Antibiotic therapy for dental treatment should conform to the principles intended to minimise the development of antibiotic resistant bacteria. Before prescribing an antibiotic, there should be a clear indication, based on clinical and sometimes laboratory evidence, that a bacterial infection is present.

Acute dental infections are often painful and include alveolar abscesses, tooth impaction and eruption infections, acute necrotising gingival infections and necrotising eruption flap infections. These infections are all able to cause substantial, and sometimes serious, systemic effects. The treatment of these acute infections requires drainage and removal of the source of the infection. When clinically indicated, surgical treatment can be supported by antibiotics.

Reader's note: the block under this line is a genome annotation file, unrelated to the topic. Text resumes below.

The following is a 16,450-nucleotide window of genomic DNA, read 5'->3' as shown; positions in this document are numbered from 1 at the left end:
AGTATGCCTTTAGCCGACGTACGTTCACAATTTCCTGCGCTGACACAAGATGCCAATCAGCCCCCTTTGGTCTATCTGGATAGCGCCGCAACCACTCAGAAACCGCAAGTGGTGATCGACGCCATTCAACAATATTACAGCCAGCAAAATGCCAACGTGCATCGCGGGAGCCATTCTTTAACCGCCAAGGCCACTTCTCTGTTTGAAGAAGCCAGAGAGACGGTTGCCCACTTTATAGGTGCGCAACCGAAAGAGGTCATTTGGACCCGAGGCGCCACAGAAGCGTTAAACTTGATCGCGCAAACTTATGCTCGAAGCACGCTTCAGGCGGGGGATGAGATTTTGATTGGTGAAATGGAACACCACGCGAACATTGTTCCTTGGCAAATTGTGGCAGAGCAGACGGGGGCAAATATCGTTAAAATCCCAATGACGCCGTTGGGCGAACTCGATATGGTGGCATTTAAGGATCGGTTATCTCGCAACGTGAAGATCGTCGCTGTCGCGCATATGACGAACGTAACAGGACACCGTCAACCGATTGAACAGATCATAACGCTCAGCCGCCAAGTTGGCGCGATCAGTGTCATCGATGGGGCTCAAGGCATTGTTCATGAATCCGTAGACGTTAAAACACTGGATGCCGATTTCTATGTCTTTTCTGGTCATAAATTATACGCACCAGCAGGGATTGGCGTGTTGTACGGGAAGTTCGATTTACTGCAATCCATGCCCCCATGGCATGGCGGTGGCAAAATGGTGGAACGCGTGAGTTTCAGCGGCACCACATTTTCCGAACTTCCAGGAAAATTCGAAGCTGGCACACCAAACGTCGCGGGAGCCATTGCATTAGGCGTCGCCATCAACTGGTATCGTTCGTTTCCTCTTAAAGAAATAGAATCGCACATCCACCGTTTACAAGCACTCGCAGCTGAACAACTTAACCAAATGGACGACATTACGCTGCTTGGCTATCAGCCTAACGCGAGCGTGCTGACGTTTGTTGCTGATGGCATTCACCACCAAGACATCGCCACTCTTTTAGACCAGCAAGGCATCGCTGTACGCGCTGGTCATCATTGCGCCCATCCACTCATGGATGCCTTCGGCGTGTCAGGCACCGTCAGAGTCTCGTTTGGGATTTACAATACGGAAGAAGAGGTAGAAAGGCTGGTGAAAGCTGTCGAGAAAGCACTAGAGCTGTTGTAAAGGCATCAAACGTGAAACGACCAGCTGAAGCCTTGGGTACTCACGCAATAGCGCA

Long-term dental infection is often asymptomatic. These infections may involve soft or hard tissue and can cause considerable loss of tissue. Again, treatment is mainly surgical, occasionally supported by antibiotic therapy, especially if the infection becomes acute.

When selecting an appropriate antibiotic, dentists should refer to a suitable Australian source of information.1,2


Ken Harvey

School of Public Health, La Trobe University, Melbourne

Susie Rogers

Inner South East Melbourne Division of General Practice

Libby Roughead

School of Pharmacy, University of South Australia, Adelaide